The collection Genre in Oriental Literature contains papers by reseacrh fellows of a number of educational and academic institutions of Moscow, under the general supervision of the Institute of World Literature, RAS, and discusses the very important and urgent problem of genre attribution of various works of Oriental literature in correlation with the standard concept of genre accepted in European philology. The book’s contributors strive to find both similarities and differences in varying reasons for distinguishing and demarcating genres in the Orient and in Europe, to grasp the diverse approaches to distinguishing genres practiced by representatives of individual Oriental traditions and by European researchers.
The collection opens with an essay by A. S. Balakovskaya (Institute of World Literature Russian Academy of Sciences), “From Encomium to Biography: The Genre Traits of Hagiographic Works in Honor of John Chrysostom (the 5th–10th centuries),” which, on the basis of copious data, presents literary process in its historical development. To be exact, the paper traces the development of the hagiographic genre from the Funeral Speech by Martyrius of Antioch to the Dialogue by Palladius (intended for the “life” of Pseudo-George) in a form making it easy for the reader to visualize the entire evolution of the genre clearly.
In her “The Literary Mind and the Carving of Dragons (Wen xin diao long) by Liu Xie,” L. V. Stezhenskaya (Institute for Oriental and Classical Studies of National Research University “Higher School of Economics”, Institute of Far Eastern Studies) analyzes the literary-historical work of an early medieval theoretician, critic and literary historian from the standpoint of understanding the notion of “genre.” She has also undertaken an attempt to describe, in the form of a survey, the views of Russian Sinologists on the problem of genre in classical Chinese literature.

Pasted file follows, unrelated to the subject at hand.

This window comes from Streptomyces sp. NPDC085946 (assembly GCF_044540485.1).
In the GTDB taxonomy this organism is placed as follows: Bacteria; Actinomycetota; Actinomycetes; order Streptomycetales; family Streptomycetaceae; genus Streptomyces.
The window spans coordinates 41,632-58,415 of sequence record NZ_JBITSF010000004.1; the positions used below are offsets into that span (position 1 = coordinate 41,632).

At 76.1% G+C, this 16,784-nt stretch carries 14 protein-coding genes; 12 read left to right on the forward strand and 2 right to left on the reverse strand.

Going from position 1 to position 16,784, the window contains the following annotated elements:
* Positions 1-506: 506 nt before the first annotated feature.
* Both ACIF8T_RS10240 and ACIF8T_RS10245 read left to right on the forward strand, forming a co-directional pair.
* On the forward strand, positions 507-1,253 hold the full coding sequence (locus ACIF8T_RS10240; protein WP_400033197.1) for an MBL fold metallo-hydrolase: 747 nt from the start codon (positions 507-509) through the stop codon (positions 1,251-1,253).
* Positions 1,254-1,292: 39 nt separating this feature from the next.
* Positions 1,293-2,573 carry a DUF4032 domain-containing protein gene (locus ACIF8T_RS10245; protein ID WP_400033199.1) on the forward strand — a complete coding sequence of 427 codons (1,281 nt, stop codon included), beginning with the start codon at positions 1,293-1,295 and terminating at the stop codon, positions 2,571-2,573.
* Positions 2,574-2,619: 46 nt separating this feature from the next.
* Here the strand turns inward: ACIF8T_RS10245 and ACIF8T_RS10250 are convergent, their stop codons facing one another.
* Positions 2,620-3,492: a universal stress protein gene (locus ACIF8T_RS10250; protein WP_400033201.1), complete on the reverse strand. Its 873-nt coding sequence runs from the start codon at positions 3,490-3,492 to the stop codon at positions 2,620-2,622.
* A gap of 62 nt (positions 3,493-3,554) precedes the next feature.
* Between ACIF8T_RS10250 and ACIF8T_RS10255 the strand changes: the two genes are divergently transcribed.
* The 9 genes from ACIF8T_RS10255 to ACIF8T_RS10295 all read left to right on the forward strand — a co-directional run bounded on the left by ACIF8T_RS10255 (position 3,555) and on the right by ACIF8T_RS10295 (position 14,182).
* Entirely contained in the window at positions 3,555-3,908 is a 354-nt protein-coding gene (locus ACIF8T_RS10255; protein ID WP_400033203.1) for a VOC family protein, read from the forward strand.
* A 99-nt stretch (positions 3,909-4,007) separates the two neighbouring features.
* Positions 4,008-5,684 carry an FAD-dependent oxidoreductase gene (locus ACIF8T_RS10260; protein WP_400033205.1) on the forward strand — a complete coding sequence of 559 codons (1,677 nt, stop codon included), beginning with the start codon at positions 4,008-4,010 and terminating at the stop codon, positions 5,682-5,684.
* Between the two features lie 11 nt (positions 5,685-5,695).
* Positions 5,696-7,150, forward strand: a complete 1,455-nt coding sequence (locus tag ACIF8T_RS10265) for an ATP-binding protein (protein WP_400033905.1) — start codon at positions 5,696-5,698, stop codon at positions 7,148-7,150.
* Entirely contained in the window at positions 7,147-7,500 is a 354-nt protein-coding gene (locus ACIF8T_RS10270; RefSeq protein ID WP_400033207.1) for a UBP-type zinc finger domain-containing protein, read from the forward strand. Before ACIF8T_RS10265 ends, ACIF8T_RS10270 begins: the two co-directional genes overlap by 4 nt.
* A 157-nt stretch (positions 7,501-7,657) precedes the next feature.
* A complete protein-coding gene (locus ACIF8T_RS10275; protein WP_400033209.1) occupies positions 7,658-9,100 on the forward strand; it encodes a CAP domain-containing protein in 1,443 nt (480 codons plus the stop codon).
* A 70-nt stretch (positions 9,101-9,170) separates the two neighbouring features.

The Japanese genre otogi-zoshi, which belongs to the Muromachi period (1336–1573) and tends to be interpreted rather loosely as regards its genre attribution as it includes a motley variety of works of both “high” and “low” genres, is the subject of research by M. V. Toropygina (Institute оf Oriental Studies Russian Academy of Sciences, Institute for Oriental and Classical Studies of National Research University “Higher School of Economics”).
The traditional poetic genre, which is the most popular one in Japan, is the subject of E. M. Dyakonova’s (Institute of World Literature Rassian Academy of Sciences) contribution, “The Genesis and the Principal Features of the Japanese haiku Genre.” The unusual nature of its origin lies in its lineage: it developed in the 15th century from the classical five-line 31-syllable tanka (“short poem”) genre under the influence of yet another genre, renga (“collaborative poetry”).
“On the History of haiku in Latin America” by M. F. Nadyarnykh (Institute of World Literature Russian Academy of Sciences) is a work complementary to the preceding article by E. M. Dyakonova, since it treats the problem of transferring and “cultivating” an “alien” Oriental genre on the Latin Americal soil.
In her paper “On Some Rhetorical Genres in Modern Japan,” L.M. Yermakova (Kobe City University of Foreign Studies, Ritsumeikan University) considers some original fluctuations of old genres (the norito prayers) and the emergence of entirely new genres in the 20th-century Japan.
The two articles by E. N. Afanasyeva (Institute of World Literature Russian Academy of Sciences) discuss the forming and functioning of the epic sepha genre in Thailand and the history of the genre of didactic novella nithan in Laos.
“The Genre of ‘Learned Treatise’ in Classical Persian Prose: Formulationg the Problem” is an article by N. Yu. Chalisova (Institute for Oriental and Classical Studies of National Research University “Higher School of Economics”). It deals with medieval Persian works composed in New and Classical Persian in Iran after the coming of Islam and interpreting diverse “sciences.”